HMS Hermes in Sri Lanka – Now Diveable

HMS Hermes of the Royal Navy was the first ship to be designed and built as an aircraft carrier. She was laid down in January 1918, launched in September 1919 and finally commissioned in 1923.  In 1931 she was involved in the search for survivors from HMS Poseidon and apparently picked up 5 people.

During the Second World War she carried 12 Fairey Swordfish torpedo aircraft. She  served briefly with the Home Fleet, then in the southern Atlantic. After a collision with a merchant ship she was repaired in South Africa, before carrying out patrols in the Indian Ocean as part of the Eastern Fleet.

While undergoing repairs at Trincomalee in Sri Lanka she got advance warning of a Japanese air raid in time to leave port. Unfortunately on 9 April 1942 she was spotted by a Japanese reconnaissance aircraft off Batticaloa. Subsequently she was attacked by a large number of Japanese bombers and sank with the loss of 307 men. A destroyer, a corvette and 2 tankers were also sunk. A hospital ship picked up 590 surivivors of the attack.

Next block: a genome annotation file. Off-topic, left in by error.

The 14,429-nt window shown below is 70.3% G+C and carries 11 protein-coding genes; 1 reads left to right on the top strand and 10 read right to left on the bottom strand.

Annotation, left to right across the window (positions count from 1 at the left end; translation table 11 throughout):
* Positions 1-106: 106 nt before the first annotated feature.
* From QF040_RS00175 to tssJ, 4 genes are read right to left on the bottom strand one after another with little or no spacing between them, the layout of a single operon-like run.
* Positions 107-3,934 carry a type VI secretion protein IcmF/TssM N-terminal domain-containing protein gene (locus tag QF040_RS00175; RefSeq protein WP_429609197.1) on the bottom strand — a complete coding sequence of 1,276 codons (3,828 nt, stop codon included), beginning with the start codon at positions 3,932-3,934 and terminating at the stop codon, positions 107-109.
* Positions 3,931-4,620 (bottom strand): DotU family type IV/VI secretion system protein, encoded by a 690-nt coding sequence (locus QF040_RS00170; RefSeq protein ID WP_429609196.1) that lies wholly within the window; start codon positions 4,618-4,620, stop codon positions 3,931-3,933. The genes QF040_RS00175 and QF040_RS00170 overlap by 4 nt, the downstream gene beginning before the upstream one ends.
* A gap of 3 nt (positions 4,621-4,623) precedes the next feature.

HMS Hermes now lies off Batticaloa at a depth of 58 metres, partially overturned to port with her shallowest point at around 44 metres.

During the Civil War in Sri Lanka, the dive site was inaccessible, but now the war is over, there are a number of operators offering dives on her to those divers who are suitably qualified. A rare chance to dive a piece of history.

 

 

About Neil Hambleton

I am a British Sub-Aqua Club (BSAC) Advanced Diver and an Open Water Instructor. I have been diving since 1992, after joining South China Diving Club (SCDC), which is a Hong Kong-based branch of the BSAC. Having moved to New Zealand, I am now a member of BSAC New Zealand.
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